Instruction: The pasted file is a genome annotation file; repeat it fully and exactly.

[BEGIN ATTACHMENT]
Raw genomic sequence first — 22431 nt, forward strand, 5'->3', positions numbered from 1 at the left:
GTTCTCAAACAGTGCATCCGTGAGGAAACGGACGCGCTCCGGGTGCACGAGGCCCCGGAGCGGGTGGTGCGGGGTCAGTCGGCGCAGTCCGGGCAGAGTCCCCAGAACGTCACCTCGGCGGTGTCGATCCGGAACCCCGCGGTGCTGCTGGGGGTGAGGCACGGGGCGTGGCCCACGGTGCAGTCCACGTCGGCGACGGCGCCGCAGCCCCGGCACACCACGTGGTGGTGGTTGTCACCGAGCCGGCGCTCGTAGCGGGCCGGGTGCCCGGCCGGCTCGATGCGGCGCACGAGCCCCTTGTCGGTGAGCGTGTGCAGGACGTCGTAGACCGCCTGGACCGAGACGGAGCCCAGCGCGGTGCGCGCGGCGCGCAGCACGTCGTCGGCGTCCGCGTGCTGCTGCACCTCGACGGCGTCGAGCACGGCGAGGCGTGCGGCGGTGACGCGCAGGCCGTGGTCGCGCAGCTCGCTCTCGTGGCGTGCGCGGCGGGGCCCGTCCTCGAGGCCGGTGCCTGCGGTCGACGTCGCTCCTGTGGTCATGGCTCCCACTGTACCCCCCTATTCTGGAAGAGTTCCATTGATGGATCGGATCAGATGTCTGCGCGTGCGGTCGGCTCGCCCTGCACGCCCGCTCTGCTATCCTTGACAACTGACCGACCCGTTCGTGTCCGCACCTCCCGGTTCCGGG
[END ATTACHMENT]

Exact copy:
Raw genomic sequence first — 22431 nt, forward strand, 5'->3', positions numbered from 1 at the left:
GTTCTCAAACAGTGCATCCGTGAGGAAACGGACGCGCTCCGGGTGCACGAGGCCCCGGAGCGGGTGGTGCGGGGTCAGTCGGCGCAGTCCGGGCAGAGTCCCCAGAACGTCACCTCGGCGGTGTCGATCCGGAACCCCGCGGTGCTGCTGGGGGTGAGGCACGGGGCGTGGCCCACGGTGCAGTCCACGTCGGCGACGGCGCCGCAGCCCCGGCACACCACGTGGTGGTGGTTGTCACCGAGCCGGCGCTCGTAGCGGGCCGGGTGCCCGGCCGGCTCGATGCGGCGCACGAGCCCCTTGTCGGTGAGCGTGTGCAGGACGTCGTAGACCGCCTGGACCGAGACGGAGCCCAGCGCGGTGCGCGCGGCGCGCAGCACGTCGTCGGCGTCCGCGTGCTGCTGCACCTCGACGGCGTCGAGCACGGCGAGGCGTGCGGCGGTGACGCGCAGGCCGTGGTCGCGCAGCTCGCTCTCGTGGCGTGCGCGGCGGGGCCCGTCCTCGAGGCCGGTGCCTGCGGTCGACGTCGCTCCTGTGGTCATGGCTCCCACTGTACCCCCCTATTCTGGAAGAGTTCCATTGATGGATCGGATCAGATGTCTGCGCGTGCGGTCGGCTCGCCCTGCACGCCCGCTCTGCTATCCTTGACAACTGACCGACCCGTTCGTGTCCGCACCTCCCGGTTCCGGG